Title: Total Electron Content Evaluation for the Development of a Mexican Ionospheric Monitoring System
Author(s): V.J. Gatica-Acevedo, M. Sanchez-Meraz, C.J. Sosa-Paz
Published in: Proceedings of the 29th International Technical Meeting of The Satellite Division of the Institute of Navigation (ION GNSS+ 2016)
September 12 - 16, 2016
Oregon Convention Center
Portland, Oregon
Pages: 3222 - 3227
Cite this article: Gatica-Acevedo, V.J., Sanchez-Meraz, M., Sosa-Paz, C.J., "Total Electron Content Evaluation for the Development of a Mexican Ionospheric Monitoring System," Proceedings of the 29th International Technical Meeting of The Satellite Division of the Institute of Navigation (ION GNSS+ 2016), Portland, Oregon, September 2016, pp. 3222-3227.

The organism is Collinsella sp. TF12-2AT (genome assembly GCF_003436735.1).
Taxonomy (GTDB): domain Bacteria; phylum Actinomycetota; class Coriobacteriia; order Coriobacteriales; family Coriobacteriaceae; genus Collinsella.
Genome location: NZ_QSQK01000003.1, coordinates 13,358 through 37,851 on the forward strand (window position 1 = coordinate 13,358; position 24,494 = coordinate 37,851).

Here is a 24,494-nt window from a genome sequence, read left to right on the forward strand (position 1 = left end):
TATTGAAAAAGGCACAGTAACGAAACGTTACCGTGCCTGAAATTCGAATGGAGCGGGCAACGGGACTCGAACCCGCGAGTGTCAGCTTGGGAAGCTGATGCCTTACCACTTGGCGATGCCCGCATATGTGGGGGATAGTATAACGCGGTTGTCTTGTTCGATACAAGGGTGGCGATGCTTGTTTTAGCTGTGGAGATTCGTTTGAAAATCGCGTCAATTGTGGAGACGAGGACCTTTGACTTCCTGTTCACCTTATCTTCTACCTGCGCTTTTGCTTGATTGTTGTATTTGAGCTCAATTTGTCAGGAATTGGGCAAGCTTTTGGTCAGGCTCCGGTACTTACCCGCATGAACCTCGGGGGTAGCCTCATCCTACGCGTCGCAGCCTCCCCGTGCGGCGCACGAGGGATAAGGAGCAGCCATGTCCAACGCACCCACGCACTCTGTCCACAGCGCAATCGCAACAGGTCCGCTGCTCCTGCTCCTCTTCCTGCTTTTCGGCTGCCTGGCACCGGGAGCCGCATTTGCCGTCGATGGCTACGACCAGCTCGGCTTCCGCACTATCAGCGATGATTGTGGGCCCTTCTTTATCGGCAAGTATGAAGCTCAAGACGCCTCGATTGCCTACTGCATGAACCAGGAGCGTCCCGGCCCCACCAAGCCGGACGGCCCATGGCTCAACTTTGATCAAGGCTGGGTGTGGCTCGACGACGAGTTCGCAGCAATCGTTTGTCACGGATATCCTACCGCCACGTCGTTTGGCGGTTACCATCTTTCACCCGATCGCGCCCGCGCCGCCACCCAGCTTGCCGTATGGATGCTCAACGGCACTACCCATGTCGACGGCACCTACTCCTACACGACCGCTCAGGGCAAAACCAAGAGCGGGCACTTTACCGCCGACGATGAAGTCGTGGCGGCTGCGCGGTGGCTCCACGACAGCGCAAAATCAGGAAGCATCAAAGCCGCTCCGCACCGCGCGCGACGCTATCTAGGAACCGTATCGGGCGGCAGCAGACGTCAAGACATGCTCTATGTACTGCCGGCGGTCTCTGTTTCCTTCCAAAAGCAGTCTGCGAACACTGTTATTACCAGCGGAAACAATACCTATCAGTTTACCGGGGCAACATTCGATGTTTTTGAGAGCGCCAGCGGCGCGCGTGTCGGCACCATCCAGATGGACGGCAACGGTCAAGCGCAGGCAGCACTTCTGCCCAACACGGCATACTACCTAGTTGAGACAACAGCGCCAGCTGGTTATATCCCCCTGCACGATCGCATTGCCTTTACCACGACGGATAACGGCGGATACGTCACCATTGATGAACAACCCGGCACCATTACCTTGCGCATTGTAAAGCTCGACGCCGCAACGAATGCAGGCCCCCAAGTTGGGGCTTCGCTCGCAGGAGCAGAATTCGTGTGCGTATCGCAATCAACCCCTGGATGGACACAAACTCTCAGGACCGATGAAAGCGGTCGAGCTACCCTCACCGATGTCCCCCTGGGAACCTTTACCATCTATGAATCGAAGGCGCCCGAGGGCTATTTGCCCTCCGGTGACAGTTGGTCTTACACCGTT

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Abstract: Radio signals experience adverse effects when they travel through the ionosphere. Global Navigation Satellite System (GNSS) experience degradation in their performance as a function of the status of the ionosphere. Total Electron Content (TEC) provides an overall description of the ionosphere status, and some techniques use this parameter to correct the range error on single frequency GNSS receivers. Several agencies around the world generate TEC maps using networks of GNSS receivers and some physics-based ionospheric models. As an example, the USA National Oceanic and Atmosphere Administration (NOAA) operates a system named US-TEC that generate TEC maps for the North America region that have an update every fifteen minutes. Although TEC values are reported for the Mexican territory, the US-TEC network of GNSS receivers does not include equipment placed in this territory. The aim of this paper is to present the results of a study of the TEC values over the Mexican territory that can be used as the basis for the generation of a national ionospheric monitoring system. A comparison of TEC values reported by the NOAA and measurements conducted in several locations of the Mexican territory is presented in this paper for the period 2013 to 2015. The Mexican territory is located near to geographic latitudes with a high level of ionospheric activity and therefore studying their effects on GNSS signals represents an important challenge. TEC measurements were performed using double frequency GNSS receivers located at different latitudes in the Mexican territory. Results of a statistical analysis are presented in order to recognize similarities and differences between the TEC values reported by the NOAA and our measurements. Additionally, results of TEC estimations calculated by two ionospheric models (IRI and NeQuick) over the same region and on different seasons of the year are presented. Results of this analysis can be applied on the generation of a fitted ionosphere model for the Mexican region. Results presented in this paper are the first steps for the development of a regional system which will generate TEC reports in real-time focused on GNSS applications, particularly for air navigation systems.